She said this defiantly, shaking a little, clearly feeling that uttering this simple, painfully felt truth veered close to heresy. I remember when they put her on antidepressants, because as her condition steadily worsened her misery would not, could not lift by any other means. I think by then she was enduring a very long, dark night of the soul – a religious crisis brought on by the failure of her ideals and the betrayal of her faith. I remember her pitiful confusion: “My friend Lorna, she was much wickeder than me and she’s long gone. I don’t understand what I did wrong.” She knew I was not a believer, and I knew I was the only non-believer to whom she could talk of such things; her other confidants were all churchgoers. She occasionally challenged me: if I had no religious faith how could I hold convictions of any moral standing? I always answered with the simplest common sense I could find: good people deserve good treatment, good intentions merit mercy. If God is real, you’re going to a good place; if God is not real, from what we understand you’re still going to a good place. I don’t think I was much influence, apart from being the one listener to whom she could voice her doubts without having them denied. I remember her vacillation, her fear of committing a grave sin, her puzzled incredulity that she could be in such an unreasonable predicament. I remember the earnest, empty platitudes of the church workers who visited her. And I remember the bitter shift in her conviction, almost three years before she died: “If there was a pill, I’d take it!”
Alas, by then, even if there were a pill, she would probably not have qualified to be allowed it: in countries where euthanasia is legal you have to be in your right mind to be given the means. Gran was already showing signs of the temporal and spatial confusion that would make her final years such refined torture; in her last year or two she could no longer find the way to her room; she no longer knew what year it was, or whether her loved ones were alive or dead. I did some research on euthanasia, and discovered the favoured loophole. The only medical way out was to demand morphine from her doctor in increasing doses, but this was too tricky for her – not only too difficult to remember but also too calculated and sustained a campaign for her already-stretched conscience to allow. She could suspend superstitious fear long enough to swallow a pill, not long enough to override a doctor’s oath by stealth.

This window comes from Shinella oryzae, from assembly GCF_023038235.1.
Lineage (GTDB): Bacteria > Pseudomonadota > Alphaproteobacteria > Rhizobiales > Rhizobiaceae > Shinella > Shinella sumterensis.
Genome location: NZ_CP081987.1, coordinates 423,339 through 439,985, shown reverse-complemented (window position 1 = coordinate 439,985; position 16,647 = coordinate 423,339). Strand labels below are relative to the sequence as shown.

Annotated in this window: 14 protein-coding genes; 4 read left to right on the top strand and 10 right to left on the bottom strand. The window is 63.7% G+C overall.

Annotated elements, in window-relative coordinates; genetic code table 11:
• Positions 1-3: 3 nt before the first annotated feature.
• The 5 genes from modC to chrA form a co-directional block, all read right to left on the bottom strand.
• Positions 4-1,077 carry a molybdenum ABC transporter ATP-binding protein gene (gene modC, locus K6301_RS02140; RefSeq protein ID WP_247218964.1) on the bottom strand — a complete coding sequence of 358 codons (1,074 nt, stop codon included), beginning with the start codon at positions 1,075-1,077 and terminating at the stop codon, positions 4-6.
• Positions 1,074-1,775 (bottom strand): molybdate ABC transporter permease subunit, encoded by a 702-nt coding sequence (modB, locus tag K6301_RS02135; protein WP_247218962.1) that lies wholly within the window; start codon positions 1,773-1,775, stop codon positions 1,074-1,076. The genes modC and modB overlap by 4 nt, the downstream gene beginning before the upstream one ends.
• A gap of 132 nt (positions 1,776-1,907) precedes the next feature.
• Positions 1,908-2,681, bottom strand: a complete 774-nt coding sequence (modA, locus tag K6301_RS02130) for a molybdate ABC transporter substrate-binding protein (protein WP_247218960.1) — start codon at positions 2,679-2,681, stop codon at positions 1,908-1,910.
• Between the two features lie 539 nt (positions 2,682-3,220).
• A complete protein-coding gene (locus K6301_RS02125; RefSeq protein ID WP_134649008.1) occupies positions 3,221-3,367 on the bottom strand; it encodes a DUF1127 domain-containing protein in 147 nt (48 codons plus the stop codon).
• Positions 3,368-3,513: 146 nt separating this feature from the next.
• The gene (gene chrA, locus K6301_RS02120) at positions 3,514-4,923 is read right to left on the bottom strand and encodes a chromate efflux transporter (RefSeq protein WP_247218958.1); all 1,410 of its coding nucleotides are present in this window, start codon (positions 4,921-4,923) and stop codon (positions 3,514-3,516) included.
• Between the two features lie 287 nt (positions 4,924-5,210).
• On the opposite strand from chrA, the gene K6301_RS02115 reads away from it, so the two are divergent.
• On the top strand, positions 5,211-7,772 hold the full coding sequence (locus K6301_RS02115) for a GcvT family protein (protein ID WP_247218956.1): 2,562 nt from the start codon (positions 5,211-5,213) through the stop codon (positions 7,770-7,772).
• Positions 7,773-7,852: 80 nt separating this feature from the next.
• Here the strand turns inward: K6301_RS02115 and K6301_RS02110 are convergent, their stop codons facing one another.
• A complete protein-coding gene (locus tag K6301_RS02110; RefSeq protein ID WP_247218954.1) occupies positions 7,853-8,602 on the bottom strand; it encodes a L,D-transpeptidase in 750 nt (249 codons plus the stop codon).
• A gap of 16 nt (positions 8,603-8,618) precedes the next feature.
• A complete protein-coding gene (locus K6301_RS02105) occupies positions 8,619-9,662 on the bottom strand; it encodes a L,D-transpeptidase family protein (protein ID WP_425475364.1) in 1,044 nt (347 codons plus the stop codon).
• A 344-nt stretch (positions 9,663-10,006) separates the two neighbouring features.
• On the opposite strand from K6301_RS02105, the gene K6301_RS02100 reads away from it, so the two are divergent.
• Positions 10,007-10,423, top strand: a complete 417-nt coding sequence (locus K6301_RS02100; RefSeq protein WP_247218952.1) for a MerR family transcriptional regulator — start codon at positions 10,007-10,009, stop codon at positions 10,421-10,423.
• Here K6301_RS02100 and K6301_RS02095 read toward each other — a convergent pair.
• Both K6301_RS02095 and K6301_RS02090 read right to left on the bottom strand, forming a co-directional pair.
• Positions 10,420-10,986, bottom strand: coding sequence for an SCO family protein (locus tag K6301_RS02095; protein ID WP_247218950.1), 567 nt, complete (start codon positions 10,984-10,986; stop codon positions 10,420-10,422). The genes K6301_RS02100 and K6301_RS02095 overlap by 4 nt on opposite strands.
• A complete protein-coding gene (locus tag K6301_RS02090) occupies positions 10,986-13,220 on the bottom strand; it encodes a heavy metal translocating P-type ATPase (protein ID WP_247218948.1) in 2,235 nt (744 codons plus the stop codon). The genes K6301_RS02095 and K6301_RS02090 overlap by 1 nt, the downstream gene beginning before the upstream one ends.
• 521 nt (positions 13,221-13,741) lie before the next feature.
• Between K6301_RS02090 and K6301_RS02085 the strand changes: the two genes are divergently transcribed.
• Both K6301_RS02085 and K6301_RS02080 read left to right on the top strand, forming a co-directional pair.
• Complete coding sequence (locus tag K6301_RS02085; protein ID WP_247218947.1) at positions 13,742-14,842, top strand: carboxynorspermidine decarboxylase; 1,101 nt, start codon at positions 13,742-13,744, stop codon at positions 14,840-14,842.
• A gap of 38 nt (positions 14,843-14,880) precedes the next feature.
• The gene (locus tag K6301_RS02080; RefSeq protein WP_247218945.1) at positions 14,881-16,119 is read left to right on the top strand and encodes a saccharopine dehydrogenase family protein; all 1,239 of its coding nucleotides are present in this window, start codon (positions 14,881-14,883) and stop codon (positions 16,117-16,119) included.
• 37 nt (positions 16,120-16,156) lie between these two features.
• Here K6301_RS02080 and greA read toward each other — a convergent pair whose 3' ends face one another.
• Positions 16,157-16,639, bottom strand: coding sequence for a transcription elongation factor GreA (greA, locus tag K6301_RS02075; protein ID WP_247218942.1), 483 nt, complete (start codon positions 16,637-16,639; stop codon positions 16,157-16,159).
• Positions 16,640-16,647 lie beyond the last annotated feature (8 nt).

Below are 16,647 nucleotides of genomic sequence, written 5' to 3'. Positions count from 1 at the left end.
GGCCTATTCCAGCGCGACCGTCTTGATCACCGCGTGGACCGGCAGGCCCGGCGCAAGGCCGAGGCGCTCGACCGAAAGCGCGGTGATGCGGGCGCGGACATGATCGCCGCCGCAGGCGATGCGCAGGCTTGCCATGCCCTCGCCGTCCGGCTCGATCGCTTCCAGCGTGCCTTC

Christians generally believe that in the matter of death, we have no right to decide. The fact that you are alive means it is God’s will that you live, and your responsibility to make the best of it, no matter how irremediably horrible it is. If this flies in the face of logic and compassion, then logic and compassion are wrong – or rather, logic and compassion must be twisted into hideous parodies of themselves in order to justify God’s apparent cruelty. That, unfortunately, is just how faith works. For people like my Gran, it stayed her hand until her own hand was too feeble for the task, and she was forced to hold it out in vain supplication to people who wanted to help – with either assistance or spiritual reassurance – but who had nothing adequate to the task. My grandmother should have had a peaceful death in full command of her faculties, and well before pain, debility and disillusionment made a mockery of her life, her character, and her service to her family and the nation. Instead, her faith kept her imprisoned in a wretched oubliette of the soul, tortured by a moral code so obsessed with its own warped and self-serving idea of life that it cannot afford to acknowledge the reality.
I wish I could have made this post pithier – more concise, better organised, more orderly in its argument. But my thoughts seem jumbled and clouded by my grief – not so much for the loss of my grandmother but over the appalling injustice of her final years – and the overtaking events of ensuing weeks have somewhat subdued the rage that might have pushed my arguments into better shape. I spent the last nine days of Gran’s life by her side, something I’ll always be profoundly glad of, and there is a rather more uplifting account of this time in the eulogy. I’ve decided to publish that in the Writing section of my soon-to-be-launched website. When that’s done I’ll add a link here.